Iron ore prices expected to remain above $100/mt until mid-2021 

Monday, 21 December 2020 18:07:36 (GMT+3)   |   Istanbul
       

Australia’s iron ore export earnings are forecast to peak at A$123 billion in 2020-21, according to the quarterly outlook report by the Australian government’s department of Industry, Innovation and Science. An easing of prices and a stronger Australian dollar are expected to push earnings back to a still strong A$95 billion by the 2021–22 financial year. Iron ore prices are expected to remain strong for the next six months. China’s iron ore demand is expected to remain high, though Chinese steelmakers may seek to reduce production should prices remain at a level which renders many of them unprofitable. Iron ore demand in many other countries is expected to remain below its 2019 level due to the shutdowns of plants in Europe and South Asia, which are not expected to return to production until iron ore prices drop.

The iron ore export volumes from Australia are expected to grow from 858 million mt in 2019-20 to 900 million mt by 2021-22, compared to the previous forecast of 905 million mt, as mines open in Western Australia. Output is expected to grow due to several expansion projects in the Pilbara region. Australian exports will remain sensitive to conditions in China, the dominant market for Australia.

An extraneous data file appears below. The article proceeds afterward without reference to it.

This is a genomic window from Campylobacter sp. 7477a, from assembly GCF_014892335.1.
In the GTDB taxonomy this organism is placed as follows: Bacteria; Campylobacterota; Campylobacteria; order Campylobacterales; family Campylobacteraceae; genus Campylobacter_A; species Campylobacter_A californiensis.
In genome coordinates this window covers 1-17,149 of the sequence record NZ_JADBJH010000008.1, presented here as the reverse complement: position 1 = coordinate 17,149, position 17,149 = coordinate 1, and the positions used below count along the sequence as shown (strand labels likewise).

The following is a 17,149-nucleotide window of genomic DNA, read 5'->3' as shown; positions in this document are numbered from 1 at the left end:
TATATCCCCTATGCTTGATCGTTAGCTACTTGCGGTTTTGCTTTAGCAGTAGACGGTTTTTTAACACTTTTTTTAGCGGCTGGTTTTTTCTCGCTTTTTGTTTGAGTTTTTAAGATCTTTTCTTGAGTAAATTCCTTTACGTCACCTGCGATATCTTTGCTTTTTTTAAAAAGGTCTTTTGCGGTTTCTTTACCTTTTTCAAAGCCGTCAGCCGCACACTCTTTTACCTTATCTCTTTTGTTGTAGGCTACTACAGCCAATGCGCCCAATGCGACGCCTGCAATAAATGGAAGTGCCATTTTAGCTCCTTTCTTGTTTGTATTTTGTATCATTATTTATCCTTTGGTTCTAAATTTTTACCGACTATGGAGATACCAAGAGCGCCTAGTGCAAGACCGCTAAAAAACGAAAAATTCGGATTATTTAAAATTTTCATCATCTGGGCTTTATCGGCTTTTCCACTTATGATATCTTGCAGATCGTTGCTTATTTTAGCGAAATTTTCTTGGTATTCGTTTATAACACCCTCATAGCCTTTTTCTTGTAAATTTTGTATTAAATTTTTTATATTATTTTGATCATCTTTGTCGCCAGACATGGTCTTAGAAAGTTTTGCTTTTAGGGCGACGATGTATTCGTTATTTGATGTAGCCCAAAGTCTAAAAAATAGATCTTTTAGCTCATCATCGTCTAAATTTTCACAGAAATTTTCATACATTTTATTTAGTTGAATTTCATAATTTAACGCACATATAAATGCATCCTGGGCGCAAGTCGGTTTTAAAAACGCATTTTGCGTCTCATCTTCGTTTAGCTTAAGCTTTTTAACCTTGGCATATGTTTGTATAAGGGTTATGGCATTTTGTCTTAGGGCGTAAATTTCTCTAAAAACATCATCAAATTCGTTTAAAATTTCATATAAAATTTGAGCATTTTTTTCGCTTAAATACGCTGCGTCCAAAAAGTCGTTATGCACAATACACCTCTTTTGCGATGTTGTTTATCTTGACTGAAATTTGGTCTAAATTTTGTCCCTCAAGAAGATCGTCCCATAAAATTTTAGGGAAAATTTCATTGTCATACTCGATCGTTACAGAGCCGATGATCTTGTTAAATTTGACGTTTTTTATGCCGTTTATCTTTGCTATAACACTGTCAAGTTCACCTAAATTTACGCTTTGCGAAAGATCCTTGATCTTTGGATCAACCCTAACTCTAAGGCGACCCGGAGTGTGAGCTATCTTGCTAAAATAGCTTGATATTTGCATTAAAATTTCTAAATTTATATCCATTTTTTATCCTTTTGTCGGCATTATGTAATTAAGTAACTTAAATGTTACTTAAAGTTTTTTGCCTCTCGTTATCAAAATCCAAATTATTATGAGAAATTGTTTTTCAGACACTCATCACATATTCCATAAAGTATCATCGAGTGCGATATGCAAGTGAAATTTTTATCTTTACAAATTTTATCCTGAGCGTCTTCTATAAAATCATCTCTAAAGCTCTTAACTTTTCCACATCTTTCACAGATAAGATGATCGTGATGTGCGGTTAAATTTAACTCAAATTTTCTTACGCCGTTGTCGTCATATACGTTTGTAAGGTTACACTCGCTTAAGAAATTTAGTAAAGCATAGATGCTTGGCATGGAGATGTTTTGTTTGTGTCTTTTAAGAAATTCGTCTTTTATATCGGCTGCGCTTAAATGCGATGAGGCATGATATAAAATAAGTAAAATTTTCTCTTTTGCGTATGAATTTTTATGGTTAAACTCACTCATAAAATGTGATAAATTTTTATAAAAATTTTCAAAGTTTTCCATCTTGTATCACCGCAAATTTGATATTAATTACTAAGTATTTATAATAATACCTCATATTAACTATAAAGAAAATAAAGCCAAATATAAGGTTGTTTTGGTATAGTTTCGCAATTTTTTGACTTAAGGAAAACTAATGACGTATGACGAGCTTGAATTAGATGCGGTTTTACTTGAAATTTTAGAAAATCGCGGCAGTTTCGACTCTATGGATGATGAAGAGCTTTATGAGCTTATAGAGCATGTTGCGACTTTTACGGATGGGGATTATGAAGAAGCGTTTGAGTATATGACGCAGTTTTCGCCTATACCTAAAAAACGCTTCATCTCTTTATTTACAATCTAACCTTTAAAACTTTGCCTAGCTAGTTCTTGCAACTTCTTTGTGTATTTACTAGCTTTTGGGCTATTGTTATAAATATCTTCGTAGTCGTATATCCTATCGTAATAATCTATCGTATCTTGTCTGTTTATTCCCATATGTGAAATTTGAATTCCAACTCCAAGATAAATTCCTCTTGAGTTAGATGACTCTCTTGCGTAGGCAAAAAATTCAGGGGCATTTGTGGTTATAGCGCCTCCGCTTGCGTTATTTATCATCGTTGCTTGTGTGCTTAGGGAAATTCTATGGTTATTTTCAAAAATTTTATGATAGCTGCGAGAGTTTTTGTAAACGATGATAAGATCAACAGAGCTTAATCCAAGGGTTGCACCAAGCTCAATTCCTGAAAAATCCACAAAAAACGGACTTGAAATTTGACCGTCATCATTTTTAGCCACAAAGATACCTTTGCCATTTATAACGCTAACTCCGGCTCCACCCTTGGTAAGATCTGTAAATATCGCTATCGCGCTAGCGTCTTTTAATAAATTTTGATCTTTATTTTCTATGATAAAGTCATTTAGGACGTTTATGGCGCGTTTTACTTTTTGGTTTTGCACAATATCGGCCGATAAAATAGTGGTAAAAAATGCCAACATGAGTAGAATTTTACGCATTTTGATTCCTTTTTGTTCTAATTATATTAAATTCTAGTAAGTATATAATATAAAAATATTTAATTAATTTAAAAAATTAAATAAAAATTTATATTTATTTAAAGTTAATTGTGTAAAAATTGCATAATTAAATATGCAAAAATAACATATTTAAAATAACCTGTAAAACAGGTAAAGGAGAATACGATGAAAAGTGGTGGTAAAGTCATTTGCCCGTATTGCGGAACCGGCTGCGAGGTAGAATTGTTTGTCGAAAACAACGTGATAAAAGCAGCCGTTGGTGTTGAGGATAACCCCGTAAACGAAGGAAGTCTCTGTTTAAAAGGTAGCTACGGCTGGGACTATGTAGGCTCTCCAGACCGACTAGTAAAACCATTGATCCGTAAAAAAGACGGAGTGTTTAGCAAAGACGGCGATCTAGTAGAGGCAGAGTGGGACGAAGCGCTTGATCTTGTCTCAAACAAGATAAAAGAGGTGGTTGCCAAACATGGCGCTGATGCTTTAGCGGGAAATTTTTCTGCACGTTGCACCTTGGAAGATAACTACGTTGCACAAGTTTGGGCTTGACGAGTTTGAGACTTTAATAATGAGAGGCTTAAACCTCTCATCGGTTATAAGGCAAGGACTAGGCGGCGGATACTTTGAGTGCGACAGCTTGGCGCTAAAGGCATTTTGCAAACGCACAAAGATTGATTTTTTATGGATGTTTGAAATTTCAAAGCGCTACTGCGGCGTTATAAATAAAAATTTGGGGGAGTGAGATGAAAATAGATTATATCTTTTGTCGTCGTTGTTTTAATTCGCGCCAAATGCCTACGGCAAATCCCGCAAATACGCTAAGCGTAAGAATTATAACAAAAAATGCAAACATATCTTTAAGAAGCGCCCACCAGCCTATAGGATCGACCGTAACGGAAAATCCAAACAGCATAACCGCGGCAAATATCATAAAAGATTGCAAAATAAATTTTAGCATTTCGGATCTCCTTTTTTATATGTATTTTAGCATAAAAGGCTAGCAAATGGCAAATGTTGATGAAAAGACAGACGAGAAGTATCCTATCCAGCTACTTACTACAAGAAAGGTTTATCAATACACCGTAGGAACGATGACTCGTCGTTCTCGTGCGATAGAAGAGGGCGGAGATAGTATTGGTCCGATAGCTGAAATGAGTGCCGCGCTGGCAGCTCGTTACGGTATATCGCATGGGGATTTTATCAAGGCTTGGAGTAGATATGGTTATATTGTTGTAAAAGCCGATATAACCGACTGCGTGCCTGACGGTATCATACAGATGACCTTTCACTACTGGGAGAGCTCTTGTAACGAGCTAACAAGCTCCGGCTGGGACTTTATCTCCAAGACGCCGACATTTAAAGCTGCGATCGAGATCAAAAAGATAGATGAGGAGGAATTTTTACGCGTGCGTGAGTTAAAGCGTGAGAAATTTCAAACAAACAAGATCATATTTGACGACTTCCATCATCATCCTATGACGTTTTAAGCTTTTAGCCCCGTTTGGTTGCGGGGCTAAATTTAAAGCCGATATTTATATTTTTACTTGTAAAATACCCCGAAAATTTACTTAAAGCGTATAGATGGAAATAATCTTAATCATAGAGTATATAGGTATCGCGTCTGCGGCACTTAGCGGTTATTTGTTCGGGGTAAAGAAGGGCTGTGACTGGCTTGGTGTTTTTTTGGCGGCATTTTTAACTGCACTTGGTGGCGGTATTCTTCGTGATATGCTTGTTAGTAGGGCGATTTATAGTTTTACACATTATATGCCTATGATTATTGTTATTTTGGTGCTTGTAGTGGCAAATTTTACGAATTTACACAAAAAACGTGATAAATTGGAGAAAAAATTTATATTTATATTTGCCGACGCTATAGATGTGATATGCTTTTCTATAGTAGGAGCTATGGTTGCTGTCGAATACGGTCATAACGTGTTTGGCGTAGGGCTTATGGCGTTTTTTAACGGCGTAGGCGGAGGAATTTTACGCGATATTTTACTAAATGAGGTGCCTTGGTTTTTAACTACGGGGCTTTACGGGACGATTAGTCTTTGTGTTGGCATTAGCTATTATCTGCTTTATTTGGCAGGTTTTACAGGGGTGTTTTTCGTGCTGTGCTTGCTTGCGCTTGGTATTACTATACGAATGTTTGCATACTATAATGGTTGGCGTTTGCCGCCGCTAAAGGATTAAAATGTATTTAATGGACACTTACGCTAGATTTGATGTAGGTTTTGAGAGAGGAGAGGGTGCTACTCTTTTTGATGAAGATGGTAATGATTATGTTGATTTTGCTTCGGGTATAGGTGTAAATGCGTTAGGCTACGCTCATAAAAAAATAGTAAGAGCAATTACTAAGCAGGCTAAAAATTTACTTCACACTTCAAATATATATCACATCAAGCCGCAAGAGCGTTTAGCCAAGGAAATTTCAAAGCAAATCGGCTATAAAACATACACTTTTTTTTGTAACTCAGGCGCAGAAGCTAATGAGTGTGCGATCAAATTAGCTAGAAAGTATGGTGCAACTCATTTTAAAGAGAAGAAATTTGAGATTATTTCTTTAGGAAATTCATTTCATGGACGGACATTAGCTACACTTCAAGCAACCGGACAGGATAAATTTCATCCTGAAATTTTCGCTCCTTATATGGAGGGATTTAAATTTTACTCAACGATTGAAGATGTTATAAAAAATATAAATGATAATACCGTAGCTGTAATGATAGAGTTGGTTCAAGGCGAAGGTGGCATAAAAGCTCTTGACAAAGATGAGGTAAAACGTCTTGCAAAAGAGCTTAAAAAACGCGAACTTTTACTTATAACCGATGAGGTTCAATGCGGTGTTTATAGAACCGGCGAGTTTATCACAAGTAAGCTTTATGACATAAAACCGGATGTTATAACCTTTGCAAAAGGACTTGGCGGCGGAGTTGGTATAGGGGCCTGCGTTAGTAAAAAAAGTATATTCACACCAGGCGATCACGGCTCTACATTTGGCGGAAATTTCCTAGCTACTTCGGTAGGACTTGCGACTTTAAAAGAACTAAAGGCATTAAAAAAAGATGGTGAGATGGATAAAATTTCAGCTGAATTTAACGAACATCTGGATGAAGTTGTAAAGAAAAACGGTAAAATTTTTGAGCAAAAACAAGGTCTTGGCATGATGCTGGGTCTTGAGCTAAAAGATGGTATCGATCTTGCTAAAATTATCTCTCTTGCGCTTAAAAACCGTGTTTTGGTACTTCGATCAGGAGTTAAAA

Iron ore prices have risen sharply in recent months, as a result of growing Chinese demand and ongoing disruptions to Brazilian supply. Iron ore prices are forecast to remain well above $100/mt until mid-2021, before easing to just over $75/mt by the end of 2022. 

According to the report, China has become steadily more dominant as a global iron ore destination, with steel production in a range of other countries subject to recessionary conditions in the second half of this year. Chinese demand for iron ore is likely at its peak, with a decline expected over the next 10 years as a growing share of its steel production becomes drawn from domestic recycling. This will result in reduced Chinese dependence on the seaborne iron ore market. Iron ore production in Brazil remains under pressure amid failed stability assessments of dams connected to iron ore facilities, legal actions due to the Brumadinho Dam collapse, and disruptions of port and rail facilities linked to the pandemic.  


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